And that brings us to the final problem – you can’t tell someone’s sex by looking at them (even naked). The Olypmics and every other major sporting organization has struggled with this, and nobody has found a perfect test. Chromosomes aren’t perfect (some people have more than two sex chromosomes such as XXY; others have a combination of XX and XY within their body; others might be XX but have penises; the variations go on and on). Hormone levels aren’t perfect, both because of the ability to artificially change and because of the tremendous variation among humans. Even genitals don’t allow us to neatly divide the world into two parts.

So my final question – would is a woman like Khadijah Farmer be challenged just for peeing in North Carolina? It should be noted that Khadijah is not trans, presumably has a vagina, and presumably has an “F” on her birth certificate. Khadijah was Transgender Legal Defense and Education Fund’s first non-transgender client, after she was ousted from a New York City bar because a bouncer didn’t believe she was a woman.

No Honor, Even in Honor

Mary Edwards Walker

Mary Edwards Walker, pictured in her customary dress with her Medal of Honor

One of my heroes is Mary Edwards Walker. Among her many accomplishments, Dr. Walker was the second woman to graduate from medical school in the USA, she tended to the sick on both sides of the battle lines during the US Civil War (earning a Medal of Honor in the process – the only woman to do so), and helped create the women’s suffrage movement in the United States. But mostly I honor her for living an authentic life, and having the courage to be herself, qualities I hope to possess one day.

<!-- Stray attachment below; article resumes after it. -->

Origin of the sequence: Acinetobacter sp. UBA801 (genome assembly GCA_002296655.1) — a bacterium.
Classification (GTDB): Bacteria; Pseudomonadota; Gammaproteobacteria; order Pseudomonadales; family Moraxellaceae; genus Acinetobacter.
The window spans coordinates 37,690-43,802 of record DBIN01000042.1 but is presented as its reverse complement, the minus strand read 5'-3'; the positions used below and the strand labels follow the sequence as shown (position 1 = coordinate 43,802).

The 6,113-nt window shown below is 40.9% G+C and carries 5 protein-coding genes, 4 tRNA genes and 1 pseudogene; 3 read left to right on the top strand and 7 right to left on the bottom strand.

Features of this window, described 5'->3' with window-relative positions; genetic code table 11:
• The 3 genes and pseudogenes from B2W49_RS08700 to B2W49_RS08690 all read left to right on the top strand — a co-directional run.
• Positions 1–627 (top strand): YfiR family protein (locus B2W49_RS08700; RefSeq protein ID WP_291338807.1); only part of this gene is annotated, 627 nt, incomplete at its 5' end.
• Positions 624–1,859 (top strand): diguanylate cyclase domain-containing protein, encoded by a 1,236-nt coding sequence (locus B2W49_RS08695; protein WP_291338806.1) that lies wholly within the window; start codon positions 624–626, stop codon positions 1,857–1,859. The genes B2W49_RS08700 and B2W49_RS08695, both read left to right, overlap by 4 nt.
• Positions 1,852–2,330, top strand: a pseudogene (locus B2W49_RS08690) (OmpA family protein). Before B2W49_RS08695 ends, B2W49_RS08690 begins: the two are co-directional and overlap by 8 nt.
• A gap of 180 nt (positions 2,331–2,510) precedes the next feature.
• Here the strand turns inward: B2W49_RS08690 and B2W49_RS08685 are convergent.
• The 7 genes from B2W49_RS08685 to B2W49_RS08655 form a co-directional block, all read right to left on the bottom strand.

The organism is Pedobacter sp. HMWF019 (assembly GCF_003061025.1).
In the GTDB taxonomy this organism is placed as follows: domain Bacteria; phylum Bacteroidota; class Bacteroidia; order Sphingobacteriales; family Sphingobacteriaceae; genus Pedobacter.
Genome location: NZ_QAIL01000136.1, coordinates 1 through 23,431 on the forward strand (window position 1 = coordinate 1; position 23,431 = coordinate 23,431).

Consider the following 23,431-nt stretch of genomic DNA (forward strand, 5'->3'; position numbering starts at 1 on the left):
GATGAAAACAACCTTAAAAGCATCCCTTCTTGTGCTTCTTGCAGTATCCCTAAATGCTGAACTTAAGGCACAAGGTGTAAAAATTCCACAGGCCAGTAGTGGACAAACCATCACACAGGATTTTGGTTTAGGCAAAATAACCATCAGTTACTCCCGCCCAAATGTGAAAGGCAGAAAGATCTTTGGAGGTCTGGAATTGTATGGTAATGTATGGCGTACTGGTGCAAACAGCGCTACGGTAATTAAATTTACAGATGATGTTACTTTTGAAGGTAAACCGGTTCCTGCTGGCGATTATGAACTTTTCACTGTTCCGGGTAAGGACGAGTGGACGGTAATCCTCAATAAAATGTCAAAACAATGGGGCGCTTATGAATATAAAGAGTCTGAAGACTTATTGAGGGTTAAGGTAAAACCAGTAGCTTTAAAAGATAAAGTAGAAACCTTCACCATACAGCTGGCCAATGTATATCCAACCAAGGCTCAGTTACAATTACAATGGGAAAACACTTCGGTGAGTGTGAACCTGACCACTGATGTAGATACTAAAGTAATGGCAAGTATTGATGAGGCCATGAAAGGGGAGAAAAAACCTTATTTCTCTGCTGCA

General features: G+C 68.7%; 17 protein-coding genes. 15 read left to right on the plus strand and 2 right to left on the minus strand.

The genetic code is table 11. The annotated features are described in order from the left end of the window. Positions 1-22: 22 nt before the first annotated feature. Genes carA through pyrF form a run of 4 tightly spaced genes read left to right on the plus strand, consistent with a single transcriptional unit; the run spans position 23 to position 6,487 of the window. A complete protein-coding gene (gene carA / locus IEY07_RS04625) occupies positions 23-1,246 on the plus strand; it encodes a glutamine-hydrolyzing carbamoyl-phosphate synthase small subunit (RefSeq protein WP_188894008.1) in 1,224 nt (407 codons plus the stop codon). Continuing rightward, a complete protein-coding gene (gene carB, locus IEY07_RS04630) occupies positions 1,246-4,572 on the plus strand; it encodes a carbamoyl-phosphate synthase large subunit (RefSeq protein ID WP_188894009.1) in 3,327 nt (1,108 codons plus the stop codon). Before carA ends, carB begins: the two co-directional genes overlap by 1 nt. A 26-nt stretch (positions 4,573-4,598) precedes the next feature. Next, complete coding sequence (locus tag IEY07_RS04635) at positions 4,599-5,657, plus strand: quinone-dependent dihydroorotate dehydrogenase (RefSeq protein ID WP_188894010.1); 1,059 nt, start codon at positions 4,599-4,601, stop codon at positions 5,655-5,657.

Being a doctor was pretty non-traditional for a woman of her day – one of her business ventures, a partnership with her husband (also a doctor), failed, probably because not many people though a woman could be a doctor.  Of course she was non-traditional in other ways, too – she didn’t wear a wedding dress (she wore men’s pants) and didn’t take her husband’s name when she married – and also didn’t take any vows to obey her husband. That’s probably fortunate because after the Civil War, she divorced him because of his adultery (which had to be proven in court at that time to obtain a divorce in New York state where she obtained it). She was granted some special consideration (including a bill in 1866 in the NY State Assembly to remove a 5 year restriction on divorce for her, in light of her military service).